What next after LEP?

Work for the LEP electron–positron collider continues to drive ahead, however LEP is far from being the last word in CERN's long term plans. A clue was already in the LEP Design Study " …by the adoption of a beam height of only 80 cm, there is enough room left (in the tunnel) for the installation of a second machine at a later stage…".

A workshop, organized by ECFA and CERN in March 1984, examined the feasibility of a hadron collider in the LEP tunnel (Lausanne LHC workshop). There the idea emerged for a ring of superconducting magnets, installed above the LEP ring, to collide protons together (or protons with antiprotons) at as high an energy as possible. Since this meeting, considerably more work has been done to firm up ideas.

Using 10 Tesla dipole bending magnets, collision energies of 17 TeV (8500 GeV per beam) could be achieved with a respectable collision rate (luminosity 1033 cm–2 s–1). A 'two-in-one' aperture solution for the superconducting magnets is recommended for economy and compactness.

It is the relative ease of colliding proton beams (as compared to the difficulties of first making and then handling antiprotons) which promise high collision rates and make the proton–proton option the preferred solution. Despite the need to provide a large number of bunches (a figure of 3564 has been quoted), the two proton rings in the LEP tunnel could be filled using CERN's existing 450 GeV SPS machine and its proton supply in only a few minutes. Of course new injection lines would have to be built.

• July/August 1986 pp5–4 (abridged).


In Europe the news of the initial approval for the US Superconducting Supercollider was received enthusiastically as it showed that the future of high-energy physics is regarded as being of paramount importance at the highest levels. While the US plans gather momentum, the possibility of a hadron ring in the LEP tunnel at CERN is still attractive. Although restricted in energy by the 'modest' dimensions of the LEP tunnel compared to the SSC (27 km circumference against 84), the LHC scheme scores points for the magnificent beam injection systems already in place at CERN, a complete tunnel, and several collision options.

• March 1987 p2 (abridged).

Superconducting magnet success

Technical preparations for a possible proton–proton collider (LHC) in the LEP tunnel have made substantial progress with the successful testing of the first LHC superconducting high-field 1 m long model magnet. The single aperture niobium-titanium wound dipole was designed by R Perin and his LHC magnet study team, and manufactured by Ansaldo Componenti, Genova.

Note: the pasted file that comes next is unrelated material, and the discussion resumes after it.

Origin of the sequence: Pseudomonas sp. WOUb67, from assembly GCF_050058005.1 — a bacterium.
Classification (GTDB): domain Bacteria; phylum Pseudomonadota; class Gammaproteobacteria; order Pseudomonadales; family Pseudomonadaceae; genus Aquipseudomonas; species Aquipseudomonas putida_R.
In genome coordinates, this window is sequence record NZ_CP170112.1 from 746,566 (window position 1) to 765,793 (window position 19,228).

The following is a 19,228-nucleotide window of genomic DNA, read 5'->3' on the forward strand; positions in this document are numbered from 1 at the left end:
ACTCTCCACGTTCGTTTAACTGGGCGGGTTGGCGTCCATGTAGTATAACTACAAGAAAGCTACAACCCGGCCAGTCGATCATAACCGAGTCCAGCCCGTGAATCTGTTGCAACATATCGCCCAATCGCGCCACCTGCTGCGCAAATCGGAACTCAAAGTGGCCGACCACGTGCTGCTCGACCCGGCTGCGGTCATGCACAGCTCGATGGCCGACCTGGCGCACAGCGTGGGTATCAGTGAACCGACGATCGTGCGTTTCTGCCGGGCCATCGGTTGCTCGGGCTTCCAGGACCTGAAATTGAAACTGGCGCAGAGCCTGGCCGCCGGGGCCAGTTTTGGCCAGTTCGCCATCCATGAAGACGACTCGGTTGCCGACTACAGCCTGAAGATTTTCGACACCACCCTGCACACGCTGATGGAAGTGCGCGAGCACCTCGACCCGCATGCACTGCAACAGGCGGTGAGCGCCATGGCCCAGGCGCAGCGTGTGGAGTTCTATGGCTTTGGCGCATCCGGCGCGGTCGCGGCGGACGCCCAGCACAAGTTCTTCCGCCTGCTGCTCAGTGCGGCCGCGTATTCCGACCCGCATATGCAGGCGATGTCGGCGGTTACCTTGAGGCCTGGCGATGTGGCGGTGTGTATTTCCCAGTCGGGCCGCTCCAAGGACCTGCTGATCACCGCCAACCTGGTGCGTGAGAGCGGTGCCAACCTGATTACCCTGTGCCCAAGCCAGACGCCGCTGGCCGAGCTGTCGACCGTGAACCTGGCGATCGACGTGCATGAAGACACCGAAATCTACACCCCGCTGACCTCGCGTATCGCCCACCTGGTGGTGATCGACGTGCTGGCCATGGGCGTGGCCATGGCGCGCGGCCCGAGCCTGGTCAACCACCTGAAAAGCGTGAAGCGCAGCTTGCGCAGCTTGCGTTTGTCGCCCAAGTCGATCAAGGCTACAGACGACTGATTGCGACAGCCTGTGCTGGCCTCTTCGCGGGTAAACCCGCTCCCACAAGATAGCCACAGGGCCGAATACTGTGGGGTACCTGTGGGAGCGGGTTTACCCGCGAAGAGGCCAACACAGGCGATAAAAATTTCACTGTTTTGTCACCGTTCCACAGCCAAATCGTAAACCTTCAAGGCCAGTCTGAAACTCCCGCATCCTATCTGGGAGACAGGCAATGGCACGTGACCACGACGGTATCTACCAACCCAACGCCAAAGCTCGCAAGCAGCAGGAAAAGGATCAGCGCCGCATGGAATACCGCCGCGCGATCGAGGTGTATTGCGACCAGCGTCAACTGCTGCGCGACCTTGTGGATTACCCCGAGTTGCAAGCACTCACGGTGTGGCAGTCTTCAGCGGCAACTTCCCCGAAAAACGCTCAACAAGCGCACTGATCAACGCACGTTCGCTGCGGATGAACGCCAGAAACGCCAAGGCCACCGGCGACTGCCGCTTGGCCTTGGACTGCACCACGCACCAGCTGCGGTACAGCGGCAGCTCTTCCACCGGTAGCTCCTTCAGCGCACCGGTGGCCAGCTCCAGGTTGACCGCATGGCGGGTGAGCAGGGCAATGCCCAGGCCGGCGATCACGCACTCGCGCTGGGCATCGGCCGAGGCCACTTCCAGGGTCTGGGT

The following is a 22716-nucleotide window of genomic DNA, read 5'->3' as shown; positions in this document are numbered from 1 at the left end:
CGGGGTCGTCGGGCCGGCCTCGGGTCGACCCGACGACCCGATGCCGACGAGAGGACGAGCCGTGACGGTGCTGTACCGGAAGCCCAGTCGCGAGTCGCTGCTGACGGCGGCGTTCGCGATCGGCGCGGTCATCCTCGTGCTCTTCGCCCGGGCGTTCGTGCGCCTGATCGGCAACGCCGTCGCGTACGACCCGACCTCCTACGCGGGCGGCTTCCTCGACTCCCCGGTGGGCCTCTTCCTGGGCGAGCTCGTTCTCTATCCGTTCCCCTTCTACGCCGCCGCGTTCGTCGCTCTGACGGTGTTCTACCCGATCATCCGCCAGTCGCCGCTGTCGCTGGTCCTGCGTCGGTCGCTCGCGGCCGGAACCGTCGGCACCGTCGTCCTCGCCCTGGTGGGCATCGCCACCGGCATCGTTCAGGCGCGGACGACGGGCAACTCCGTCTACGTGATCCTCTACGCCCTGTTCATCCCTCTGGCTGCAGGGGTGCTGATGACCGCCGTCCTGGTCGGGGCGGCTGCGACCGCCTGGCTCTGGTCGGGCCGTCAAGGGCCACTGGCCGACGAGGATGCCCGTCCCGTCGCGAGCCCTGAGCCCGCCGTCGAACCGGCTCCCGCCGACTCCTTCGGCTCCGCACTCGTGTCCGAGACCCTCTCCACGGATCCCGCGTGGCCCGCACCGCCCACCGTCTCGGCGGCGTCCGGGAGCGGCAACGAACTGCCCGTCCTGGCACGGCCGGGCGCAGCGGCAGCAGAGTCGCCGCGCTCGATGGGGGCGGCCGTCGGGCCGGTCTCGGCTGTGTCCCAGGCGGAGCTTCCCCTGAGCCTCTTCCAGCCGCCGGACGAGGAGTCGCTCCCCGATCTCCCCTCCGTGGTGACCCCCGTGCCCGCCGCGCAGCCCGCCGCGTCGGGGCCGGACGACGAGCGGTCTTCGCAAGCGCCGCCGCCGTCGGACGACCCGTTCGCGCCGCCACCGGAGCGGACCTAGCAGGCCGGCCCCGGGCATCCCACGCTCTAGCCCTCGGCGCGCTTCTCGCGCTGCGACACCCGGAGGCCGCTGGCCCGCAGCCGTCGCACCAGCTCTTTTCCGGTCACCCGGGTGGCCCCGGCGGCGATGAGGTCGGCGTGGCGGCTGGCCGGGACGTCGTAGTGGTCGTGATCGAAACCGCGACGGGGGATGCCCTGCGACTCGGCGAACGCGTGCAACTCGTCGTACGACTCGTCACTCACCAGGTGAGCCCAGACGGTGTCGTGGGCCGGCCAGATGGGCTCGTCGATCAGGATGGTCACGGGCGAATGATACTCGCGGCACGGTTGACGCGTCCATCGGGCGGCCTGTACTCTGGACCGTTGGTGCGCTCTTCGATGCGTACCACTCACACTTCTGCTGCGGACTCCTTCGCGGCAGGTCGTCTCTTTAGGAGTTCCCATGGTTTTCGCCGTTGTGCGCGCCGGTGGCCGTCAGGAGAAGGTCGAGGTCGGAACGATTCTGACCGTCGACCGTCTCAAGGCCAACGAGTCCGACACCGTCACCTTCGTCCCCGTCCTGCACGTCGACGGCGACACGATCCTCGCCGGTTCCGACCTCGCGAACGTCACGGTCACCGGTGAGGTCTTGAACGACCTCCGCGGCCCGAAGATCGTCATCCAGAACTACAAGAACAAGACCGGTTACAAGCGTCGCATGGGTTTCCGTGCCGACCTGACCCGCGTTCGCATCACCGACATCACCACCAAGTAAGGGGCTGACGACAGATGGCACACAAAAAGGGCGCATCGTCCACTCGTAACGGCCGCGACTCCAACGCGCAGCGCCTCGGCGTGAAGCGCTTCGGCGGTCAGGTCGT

Operating at 2 K, it reached and passed its 8 Tesla nominal field without any quench, the first three quenches occurring at central fields of 8.55, 8.9 and 9 Tesla respectively. It then attained 9.1 Tesla without quenching and operated at this level for some time.

This is the first time a high field 'accelerator quality' superconducting dipole model has been designed and built as a joint venture between a scientific laboratory and industry. CERN provided most of the know-how and the superconductor, while manufacture was taken over by Ansaldo.

• June 1988 p13 (abridged).

Magnets: beyond niobium-titantium

The superconducting proton ring being built for the HERA electron–proton collider at DESY has already demonstrated that niobium-titanium technology is mature, even on an industrial scale. The HERA-type design (coils around the beam-pipe, mechanical support collars and cold iron return) has gone on to become widely adopted, but reaches its natural limit for dipole construction using niobium-titanium near 10 Tesla.

This is now well understood and has been demonstrated with several test magnets developed in a collaboration between CERN and Italian supplier Ansaldo. A similar geometry was used with niobium-tin in a collaboration between CERN and Elin (Austria) which reached a record field for this kind of magnet of 9.45 Tesla in September 1989.

CERN's proposed LHC collider in the LEP tunnel envisages 10 T fields with a double aperture carrying the two beam pipes for the proton beams inside a single cryostat. Four contracts have been placed with European firms for the development of one-metre, double-aperture niobium-titanium magnets with a view to placing further orders for full-scale, 10 m prototype units. Using superfluid helium at 1.8 K instead of conventional 4.2 K cryogenics provides the necessary additional potential.

• Sept/October 1990 pp17–18 (extract).